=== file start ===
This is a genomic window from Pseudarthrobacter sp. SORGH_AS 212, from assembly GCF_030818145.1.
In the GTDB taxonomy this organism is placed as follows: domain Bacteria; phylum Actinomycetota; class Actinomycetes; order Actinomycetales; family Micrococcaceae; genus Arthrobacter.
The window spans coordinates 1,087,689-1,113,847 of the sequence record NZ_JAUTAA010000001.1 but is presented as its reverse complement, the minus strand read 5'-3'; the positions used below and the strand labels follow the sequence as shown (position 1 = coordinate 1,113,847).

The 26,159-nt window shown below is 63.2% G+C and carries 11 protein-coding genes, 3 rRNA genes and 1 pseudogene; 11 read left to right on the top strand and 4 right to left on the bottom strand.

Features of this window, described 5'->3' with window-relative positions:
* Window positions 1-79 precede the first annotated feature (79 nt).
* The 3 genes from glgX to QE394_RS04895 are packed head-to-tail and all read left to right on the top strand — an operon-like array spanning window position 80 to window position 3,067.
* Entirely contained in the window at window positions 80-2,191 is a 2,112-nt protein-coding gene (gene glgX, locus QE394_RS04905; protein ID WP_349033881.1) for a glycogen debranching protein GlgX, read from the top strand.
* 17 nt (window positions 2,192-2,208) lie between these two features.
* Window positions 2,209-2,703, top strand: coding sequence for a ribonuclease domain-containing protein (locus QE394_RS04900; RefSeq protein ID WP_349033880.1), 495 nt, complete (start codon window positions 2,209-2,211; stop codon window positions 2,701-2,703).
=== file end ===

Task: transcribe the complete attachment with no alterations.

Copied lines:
This is a genomic window from Pseudarthrobacter sp. SORGH_AS 212, from assembly GCF_030818145.1.
In the GTDB taxonomy this organism is placed as follows: domain Bacteria; phylum Actinomycetota; class Actinomycetes; order Actinomycetales; family Micrococcaceae; genus Arthrobacter.
The window spans coordinates 1,087,689-1,113,847 of the sequence record NZ_JAUTAA010000001.1 but is presented as its reverse complement, the minus strand read 5'-3'; the positions used below and the strand labels follow the sequence as shown (position 1 = coordinate 1,113,847).

The 26,159-nt window shown below is 63.2% G+C and carries 11 protein-coding genes, 3 rRNA genes and 1 pseudogene; 11 read left to right on the top strand and 4 right to left on the bottom strand.

Features of this window, described 5'->3' with window-relative positions:
* Window positions 1-79 precede the first annotated feature (79 nt).
* The 3 genes from glgX to QE394_RS04895 are packed head-to-tail and all read left to right on the top strand — an operon-like array spanning window position 80 to window position 3,067.
* Entirely contained in the window at window positions 80-2,191 is a 2,112-nt protein-coding gene (gene glgX, locus QE394_RS04905; protein ID WP_349033881.1) for a glycogen debranching protein GlgX, read from the top strand.
* 17 nt (window positions 2,192-2,208) lie between these two features.
* Window positions 2,209-2,703, top strand: coding sequence for a ribonuclease domain-containing protein (locus QE394_RS04900; RefSeq protein ID WP_349033880.1), 495 nt, complete (start codon window positions 2,209-2,211; stop codon window positions 2,701-2,703).